Welcoming the Stranger

November 1st, 2008
This article is featured in the Opening the Door (Nov/Dec/Jan 2008-2009) issue of Circuit Rider

In a society that is becoming increasingly mobile, and where world-wide migration patterns of immigrants and refugees guarantee a constantly changing and diverse society, United Methodist congregations are in the unique position of welcoming newcomers and strangers through a constant ministry of hospitality. John Wesley's claim that “the world is my parish” evokes God's call to be people who welcome friends and strangers alike into the church sanctuary, social hall, and classrooms to receive rest and respite in a turbulent world.

In downtown Los Angeles, where I pastor Centenary United Methodist Church, the ministry of hospitality and welcoming strangers is an important core value of this historically Japanese American congregation. Especially for many of the elder parishioners, it is a value that is deeply imbedded in their historical experience and the institutional memory of the church.

As You Were Once Strangers…

Our older congregants recall their forced evacuations from homes and communities on the west coast over 60 years ago, at the outbreak of America's involvement in World War II, into internment camps that were established in remote, desolate locations across the U.S. With meager resources at their disposal, the Christian internees offered and broke bread with Buddhist and Shinto internees. Christian pastors and laypersons who sympathized with their plight came to them from the communities outside of the camps to offer assistance in various capacities, including as volunteer teachers to the children and youth.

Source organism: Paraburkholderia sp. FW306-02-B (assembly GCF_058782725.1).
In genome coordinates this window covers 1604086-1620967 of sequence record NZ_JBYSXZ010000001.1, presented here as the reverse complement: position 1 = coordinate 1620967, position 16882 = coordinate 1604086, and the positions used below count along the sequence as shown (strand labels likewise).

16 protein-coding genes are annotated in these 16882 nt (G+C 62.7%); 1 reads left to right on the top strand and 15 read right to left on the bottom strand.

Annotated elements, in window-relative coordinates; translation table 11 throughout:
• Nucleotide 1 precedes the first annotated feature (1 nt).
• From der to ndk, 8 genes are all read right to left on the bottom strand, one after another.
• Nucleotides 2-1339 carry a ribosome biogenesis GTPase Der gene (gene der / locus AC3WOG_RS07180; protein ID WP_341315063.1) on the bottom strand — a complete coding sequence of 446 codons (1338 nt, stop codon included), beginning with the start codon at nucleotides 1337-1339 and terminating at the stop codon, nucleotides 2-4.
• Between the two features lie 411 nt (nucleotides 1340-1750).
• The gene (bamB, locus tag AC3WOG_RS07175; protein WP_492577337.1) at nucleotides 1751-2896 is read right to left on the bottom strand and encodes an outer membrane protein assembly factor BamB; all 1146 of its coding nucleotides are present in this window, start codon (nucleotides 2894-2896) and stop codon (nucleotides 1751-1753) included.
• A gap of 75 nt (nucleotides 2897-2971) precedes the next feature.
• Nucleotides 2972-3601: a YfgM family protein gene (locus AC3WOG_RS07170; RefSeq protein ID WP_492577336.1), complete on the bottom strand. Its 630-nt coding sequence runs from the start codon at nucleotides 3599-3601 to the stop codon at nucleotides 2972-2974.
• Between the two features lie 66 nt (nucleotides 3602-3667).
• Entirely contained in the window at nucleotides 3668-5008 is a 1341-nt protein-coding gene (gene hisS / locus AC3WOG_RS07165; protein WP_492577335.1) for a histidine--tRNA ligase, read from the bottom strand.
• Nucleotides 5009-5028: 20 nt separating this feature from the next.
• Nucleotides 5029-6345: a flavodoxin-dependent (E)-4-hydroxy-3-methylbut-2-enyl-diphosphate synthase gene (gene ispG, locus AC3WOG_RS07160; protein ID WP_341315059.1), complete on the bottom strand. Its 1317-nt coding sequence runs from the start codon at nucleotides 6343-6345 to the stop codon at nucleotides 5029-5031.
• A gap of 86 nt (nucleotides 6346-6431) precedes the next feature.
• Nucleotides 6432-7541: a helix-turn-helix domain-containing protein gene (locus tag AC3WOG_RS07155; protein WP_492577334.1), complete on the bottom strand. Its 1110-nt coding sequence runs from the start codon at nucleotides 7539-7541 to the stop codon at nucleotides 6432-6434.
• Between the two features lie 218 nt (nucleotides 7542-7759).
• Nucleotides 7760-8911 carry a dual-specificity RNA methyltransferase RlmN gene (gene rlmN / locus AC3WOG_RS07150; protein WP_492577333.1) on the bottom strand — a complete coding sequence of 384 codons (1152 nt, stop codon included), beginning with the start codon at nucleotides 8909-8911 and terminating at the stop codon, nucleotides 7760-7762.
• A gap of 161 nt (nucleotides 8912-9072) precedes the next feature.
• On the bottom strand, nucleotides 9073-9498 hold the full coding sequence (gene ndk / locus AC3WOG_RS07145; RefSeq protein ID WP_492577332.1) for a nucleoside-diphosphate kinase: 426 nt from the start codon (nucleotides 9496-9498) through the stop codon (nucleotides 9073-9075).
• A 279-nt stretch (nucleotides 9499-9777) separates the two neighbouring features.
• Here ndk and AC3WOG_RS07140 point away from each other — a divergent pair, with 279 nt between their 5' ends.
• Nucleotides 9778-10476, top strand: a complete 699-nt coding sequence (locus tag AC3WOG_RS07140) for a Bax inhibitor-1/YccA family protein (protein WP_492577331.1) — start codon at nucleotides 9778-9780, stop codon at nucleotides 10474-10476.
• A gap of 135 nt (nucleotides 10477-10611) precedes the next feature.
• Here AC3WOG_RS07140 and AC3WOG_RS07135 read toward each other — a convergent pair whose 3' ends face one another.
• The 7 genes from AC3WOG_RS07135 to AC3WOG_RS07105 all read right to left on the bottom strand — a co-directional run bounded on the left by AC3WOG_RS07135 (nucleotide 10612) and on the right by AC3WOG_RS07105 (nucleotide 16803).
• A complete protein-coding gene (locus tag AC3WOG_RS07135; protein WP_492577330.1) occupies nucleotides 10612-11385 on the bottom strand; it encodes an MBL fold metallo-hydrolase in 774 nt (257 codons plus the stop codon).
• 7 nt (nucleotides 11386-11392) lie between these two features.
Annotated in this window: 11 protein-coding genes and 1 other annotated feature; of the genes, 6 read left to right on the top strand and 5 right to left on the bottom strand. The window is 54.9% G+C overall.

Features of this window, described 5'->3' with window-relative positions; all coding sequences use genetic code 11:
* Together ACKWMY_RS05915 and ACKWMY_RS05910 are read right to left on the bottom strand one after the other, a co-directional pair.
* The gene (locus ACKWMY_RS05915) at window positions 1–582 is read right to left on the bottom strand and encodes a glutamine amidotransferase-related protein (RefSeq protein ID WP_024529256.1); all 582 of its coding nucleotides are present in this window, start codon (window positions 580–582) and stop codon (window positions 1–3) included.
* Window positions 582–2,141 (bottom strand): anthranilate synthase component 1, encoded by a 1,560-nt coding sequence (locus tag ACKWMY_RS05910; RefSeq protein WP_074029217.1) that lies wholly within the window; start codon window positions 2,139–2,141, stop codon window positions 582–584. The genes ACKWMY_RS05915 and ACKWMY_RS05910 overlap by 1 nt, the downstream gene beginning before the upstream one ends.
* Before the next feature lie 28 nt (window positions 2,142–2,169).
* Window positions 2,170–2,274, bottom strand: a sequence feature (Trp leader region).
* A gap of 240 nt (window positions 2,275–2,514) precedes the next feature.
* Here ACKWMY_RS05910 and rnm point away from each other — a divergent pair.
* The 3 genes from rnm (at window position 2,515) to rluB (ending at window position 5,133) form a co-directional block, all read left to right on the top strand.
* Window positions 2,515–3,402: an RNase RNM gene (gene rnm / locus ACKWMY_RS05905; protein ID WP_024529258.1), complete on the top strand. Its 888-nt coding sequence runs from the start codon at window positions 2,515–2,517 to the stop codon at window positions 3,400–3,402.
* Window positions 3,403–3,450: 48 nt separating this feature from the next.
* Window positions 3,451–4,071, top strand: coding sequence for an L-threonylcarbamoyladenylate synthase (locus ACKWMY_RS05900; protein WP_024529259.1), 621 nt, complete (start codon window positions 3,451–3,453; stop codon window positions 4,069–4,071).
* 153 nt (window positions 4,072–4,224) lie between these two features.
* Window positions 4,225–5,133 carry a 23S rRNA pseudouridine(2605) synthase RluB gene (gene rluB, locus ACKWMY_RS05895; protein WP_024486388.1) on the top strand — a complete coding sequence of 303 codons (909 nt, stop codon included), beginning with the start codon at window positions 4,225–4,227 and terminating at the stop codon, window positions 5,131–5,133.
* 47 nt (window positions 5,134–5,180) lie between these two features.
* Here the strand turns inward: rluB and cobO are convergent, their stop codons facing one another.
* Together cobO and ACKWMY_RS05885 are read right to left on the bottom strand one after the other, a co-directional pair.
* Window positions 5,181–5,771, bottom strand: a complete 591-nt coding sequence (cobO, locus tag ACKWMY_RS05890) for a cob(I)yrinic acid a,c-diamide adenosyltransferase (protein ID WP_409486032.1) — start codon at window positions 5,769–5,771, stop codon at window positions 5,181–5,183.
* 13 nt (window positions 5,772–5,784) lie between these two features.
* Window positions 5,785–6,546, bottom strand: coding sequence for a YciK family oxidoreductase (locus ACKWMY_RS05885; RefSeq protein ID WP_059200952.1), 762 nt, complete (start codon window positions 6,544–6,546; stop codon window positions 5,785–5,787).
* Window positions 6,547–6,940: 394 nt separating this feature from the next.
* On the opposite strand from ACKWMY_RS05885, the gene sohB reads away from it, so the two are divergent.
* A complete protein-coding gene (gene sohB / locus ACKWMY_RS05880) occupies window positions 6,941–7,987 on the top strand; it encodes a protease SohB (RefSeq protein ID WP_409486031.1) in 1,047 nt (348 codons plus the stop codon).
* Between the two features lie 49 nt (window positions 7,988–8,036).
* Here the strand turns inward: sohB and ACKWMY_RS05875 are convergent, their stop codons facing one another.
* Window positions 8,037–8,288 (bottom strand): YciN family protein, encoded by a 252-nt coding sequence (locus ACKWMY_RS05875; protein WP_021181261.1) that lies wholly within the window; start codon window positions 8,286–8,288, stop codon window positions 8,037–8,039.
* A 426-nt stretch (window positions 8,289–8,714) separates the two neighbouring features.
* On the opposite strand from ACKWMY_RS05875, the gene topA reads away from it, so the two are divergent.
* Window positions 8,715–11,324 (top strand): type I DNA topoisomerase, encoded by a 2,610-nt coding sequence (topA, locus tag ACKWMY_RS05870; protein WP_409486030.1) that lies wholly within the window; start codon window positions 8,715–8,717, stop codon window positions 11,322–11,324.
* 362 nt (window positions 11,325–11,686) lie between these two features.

A national network of church-based colleges and universities sponsored students who were already studying in colleges and universities at the time of evacuation and internment. The historic Brother's College, forerunner to the present day campus of Drew University, was a major sponsor of Japanese American students who desired to leave the internment camps to pursue their educations and the hope of a brighter future.

At the conclusion of the war and upon their release from the camps, these internees began the journey back to their communities. As they settled into their communities with no homes to live in or government safety net to provide support, the church was instrumental in providing hope to a people who felt like strangers in their own homeland.

Christian congregations and other types of Christian communities extended hospitality in a number of ways: providing families with places to live, opening up once-segregated schools to Japanese American children and youths, and assisting people in finding employment. Methodist agencies such as the Home Mission Board gave jobs to young people who were shunned by employers in the private sector. The California Conference, predecessor to the present day California-Nevada Annual Conference, established a fund to assist internees who returned to their pre-war communities and picked up the pieces of their shattered lives.